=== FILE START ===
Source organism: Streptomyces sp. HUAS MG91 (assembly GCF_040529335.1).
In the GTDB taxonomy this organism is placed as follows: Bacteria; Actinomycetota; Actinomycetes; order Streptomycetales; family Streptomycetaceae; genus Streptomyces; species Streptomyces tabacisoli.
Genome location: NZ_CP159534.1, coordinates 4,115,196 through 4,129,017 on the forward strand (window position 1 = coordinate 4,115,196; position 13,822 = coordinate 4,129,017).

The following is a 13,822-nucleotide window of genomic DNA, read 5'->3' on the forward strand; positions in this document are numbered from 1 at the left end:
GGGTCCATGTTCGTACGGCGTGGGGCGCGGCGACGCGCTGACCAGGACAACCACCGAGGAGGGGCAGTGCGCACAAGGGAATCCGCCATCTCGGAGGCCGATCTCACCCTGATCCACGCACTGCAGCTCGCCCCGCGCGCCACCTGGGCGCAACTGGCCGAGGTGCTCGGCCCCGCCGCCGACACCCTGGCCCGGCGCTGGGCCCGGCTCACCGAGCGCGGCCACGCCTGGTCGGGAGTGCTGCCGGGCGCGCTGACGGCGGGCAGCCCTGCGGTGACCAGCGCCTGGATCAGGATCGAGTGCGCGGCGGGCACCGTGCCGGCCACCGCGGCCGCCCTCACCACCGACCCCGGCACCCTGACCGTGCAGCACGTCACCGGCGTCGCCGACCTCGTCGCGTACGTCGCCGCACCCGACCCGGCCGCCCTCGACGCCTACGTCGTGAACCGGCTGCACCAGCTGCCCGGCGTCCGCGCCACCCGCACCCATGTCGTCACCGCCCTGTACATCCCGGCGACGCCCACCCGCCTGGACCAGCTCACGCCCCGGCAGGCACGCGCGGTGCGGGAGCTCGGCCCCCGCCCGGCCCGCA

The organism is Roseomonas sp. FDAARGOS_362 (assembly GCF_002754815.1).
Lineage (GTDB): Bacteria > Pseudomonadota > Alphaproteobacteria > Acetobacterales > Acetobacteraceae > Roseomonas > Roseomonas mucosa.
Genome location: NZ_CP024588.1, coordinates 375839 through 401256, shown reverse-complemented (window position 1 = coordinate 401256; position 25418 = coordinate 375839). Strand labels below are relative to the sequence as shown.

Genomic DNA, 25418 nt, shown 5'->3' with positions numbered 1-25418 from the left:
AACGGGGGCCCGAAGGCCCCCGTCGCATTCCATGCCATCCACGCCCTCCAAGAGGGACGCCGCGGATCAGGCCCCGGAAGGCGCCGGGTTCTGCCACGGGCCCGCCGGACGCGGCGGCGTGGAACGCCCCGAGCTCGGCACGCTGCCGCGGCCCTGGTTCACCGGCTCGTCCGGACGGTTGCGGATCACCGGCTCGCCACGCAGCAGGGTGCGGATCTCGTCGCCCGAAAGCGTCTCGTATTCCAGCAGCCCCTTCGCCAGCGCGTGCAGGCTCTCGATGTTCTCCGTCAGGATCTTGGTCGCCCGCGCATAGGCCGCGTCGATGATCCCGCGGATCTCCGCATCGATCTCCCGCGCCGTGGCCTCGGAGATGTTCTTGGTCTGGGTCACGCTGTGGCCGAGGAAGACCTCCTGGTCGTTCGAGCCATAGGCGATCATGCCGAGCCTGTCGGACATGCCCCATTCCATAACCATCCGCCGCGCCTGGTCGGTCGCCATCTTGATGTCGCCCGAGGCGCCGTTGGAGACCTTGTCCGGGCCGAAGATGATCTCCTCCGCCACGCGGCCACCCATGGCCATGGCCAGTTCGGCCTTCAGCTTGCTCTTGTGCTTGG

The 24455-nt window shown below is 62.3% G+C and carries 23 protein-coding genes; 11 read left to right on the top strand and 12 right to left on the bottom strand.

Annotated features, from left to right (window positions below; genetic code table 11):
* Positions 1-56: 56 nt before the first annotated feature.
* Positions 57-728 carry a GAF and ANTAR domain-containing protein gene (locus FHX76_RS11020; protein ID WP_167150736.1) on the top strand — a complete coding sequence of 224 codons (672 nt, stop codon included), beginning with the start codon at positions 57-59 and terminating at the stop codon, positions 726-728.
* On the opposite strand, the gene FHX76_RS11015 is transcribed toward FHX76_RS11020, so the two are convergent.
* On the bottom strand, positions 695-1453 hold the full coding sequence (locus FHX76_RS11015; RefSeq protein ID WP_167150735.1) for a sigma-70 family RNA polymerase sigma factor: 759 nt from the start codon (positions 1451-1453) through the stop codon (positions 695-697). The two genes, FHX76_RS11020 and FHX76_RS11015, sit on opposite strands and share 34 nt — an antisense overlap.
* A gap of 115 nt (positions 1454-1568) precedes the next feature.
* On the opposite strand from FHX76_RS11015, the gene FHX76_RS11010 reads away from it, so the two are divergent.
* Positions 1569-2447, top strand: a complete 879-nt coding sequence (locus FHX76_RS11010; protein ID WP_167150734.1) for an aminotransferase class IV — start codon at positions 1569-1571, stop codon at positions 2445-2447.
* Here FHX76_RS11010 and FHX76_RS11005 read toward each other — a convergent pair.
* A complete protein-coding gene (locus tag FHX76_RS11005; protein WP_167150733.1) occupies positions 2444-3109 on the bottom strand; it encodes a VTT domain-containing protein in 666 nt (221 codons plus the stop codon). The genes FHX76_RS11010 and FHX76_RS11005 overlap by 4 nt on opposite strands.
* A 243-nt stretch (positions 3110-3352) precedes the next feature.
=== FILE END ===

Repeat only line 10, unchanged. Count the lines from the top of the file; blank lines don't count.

AACGGGGGCCCGAAGGCCCCCGTCGCATTCCATGCCATCCACGCCCTCCAAGAGGGACGCCGCGGATCAGGCCCCGGAAGGCGCCGGGTTCTGCCACGGGCCCGCCGGACGCGGCGGCGTGGAACGCCCCGAGCTCGGCACGCTGCCGCGGCCCTGGTTCACCGGCTCGTCCGGACGGTTGCGGATCACCGGCTCGCCACGCAGCAGGGTGCGGATCTCGTCGCCCGAAAGCGTCTCGTATTCCAGCAGCCCCTTCGCCAGCGCGTGCAGGCTCTCGATGTTCTCCGTCAGGATCTTGGTCGCCCGCGCATAGGCCGCGTCGATGATCCCGCGGATCTCCGCATCGATCTCCCGCGCCGTGGCCTCGGAGATGTTCTTGGTCTGGGTCACGCTGTGGCCGAGGAAGACCTCCTGGTCGTTCGAGCCATAGGCGATCATGCCGAGCCTGTCGGACATGCCCCATTCCATAACCATCCGCCGCGCCTGGTCGGTCGCCATCTTGATGTCGCCCGAGGCGCCGTTGGAGACCTTGTCCGGGCCGAAGATGATCTCCTCCGCCACGCGGCCACCCATGGCCATGGCCAGTTCGGCCTTCAGCTTGCTCTTGTGCTTGG